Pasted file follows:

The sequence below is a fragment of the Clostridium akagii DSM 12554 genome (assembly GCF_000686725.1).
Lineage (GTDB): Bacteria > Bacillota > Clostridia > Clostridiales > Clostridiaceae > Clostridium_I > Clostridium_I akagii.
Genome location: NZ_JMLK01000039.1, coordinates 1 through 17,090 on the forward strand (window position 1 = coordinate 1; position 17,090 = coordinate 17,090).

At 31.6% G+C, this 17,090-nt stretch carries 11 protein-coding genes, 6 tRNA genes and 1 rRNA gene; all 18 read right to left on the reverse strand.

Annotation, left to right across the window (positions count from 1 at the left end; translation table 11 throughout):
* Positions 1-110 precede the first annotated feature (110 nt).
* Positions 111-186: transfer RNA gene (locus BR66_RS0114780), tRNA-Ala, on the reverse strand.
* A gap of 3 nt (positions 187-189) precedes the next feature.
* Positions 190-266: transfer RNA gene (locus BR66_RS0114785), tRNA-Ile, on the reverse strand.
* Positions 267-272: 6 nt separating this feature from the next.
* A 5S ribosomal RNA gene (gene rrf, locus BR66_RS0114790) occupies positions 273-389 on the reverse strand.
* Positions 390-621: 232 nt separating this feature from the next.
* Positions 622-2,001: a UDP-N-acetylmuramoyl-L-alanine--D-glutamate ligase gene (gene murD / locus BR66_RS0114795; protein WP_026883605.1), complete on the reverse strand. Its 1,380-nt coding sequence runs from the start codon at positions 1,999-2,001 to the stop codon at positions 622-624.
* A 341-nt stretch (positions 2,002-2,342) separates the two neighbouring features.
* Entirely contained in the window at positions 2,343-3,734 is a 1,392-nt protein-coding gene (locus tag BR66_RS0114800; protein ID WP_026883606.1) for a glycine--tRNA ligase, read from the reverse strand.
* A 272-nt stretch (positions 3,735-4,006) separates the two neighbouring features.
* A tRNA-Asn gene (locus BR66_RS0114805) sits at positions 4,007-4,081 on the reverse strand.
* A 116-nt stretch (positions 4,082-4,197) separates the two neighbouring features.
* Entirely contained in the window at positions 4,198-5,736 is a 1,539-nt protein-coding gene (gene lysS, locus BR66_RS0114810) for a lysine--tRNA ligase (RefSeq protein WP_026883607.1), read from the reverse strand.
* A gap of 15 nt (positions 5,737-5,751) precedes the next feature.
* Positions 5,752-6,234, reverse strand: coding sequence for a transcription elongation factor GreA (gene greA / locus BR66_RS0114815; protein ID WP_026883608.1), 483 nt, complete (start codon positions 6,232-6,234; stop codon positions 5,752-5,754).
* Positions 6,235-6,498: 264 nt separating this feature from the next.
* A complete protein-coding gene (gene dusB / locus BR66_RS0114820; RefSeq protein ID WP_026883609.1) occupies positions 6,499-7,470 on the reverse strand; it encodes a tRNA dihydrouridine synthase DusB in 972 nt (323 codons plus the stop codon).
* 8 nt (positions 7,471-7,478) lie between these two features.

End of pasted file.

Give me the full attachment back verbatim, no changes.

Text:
The sequence below is a fragment of the Clostridium akagii DSM 12554 genome (assembly GCF_000686725.1).
Lineage (GTDB): Bacteria > Bacillota > Clostridia > Clostridiales > Clostridiaceae > Clostridium_I > Clostridium_I akagii.
Genome location: NZ_JMLK01000039.1, coordinates 1 through 17,090 on the forward strand (window position 1 = coordinate 1; position 17,090 = coordinate 17,090).

At 31.6% G+C, this 17,090-nt stretch carries 11 protein-coding genes, 6 tRNA genes and 1 rRNA gene; all 18 read right to left on the reverse strand.

Annotation, left to right across the window (positions count from 1 at the left end; translation table 11 throughout):
* Positions 1-110 precede the first annotated feature (110 nt).
* Positions 111-186: transfer RNA gene (locus BR66_RS0114780), tRNA-Ala, on the reverse strand.
* A gap of 3 nt (positions 187-189) precedes the next feature.
* Positions 190-266: transfer RNA gene (locus BR66_RS0114785), tRNA-Ile, on the reverse strand.
* Positions 267-272: 6 nt separating this feature from the next.
* A 5S ribosomal RNA gene (gene rrf, locus BR66_RS0114790) occupies positions 273-389 on the reverse strand.
* Positions 390-621: 232 nt separating this feature from the next.
* Positions 622-2,001: a UDP-N-acetylmuramoyl-L-alanine--D-glutamate ligase gene (gene murD / locus BR66_RS0114795; protein WP_026883605.1), complete on the reverse strand. Its 1,380-nt coding sequence runs from the start codon at positions 1,999-2,001 to the stop codon at positions 622-624.
* A 341-nt stretch (positions 2,002-2,342) separates the two neighbouring features.
* Entirely contained in the window at positions 2,343-3,734 is a 1,392-nt protein-coding gene (locus tag BR66_RS0114800; protein ID WP_026883606.1) for a glycine--tRNA ligase, read from the reverse strand.
* A 272-nt stretch (positions 3,735-4,006) separates the two neighbouring features.
* A tRNA-Asn gene (locus BR66_RS0114805) sits at positions 4,007-4,081 on the reverse strand.
* A 116-nt stretch (positions 4,082-4,197) separates the two neighbouring features.
* Entirely contained in the window at positions 4,198-5,736 is a 1,539-nt protein-coding gene (gene lysS, locus BR66_RS0114810) for a lysine--tRNA ligase (RefSeq protein WP_026883607.1), read from the reverse strand.
* A gap of 15 nt (positions 5,737-5,751) precedes the next feature.
* Positions 5,752-6,234, reverse strand: coding sequence for a transcription elongation factor GreA (gene greA / locus BR66_RS0114815; protein ID WP_026883608.1), 483 nt, complete (start codon positions 6,232-6,234; stop codon positions 5,752-5,754).
* Positions 6,235-6,498: 264 nt separating this feature from the next.
* A complete protein-coding gene (gene dusB / locus BR66_RS0114820; RefSeq protein ID WP_026883609.1) occupies positions 6,499-7,470 on the reverse strand; it encodes a tRNA dihydrouridine synthase DusB in 972 nt (323 codons plus the stop codon).
* 8 nt (positions 7,471-7,478) lie between these two features.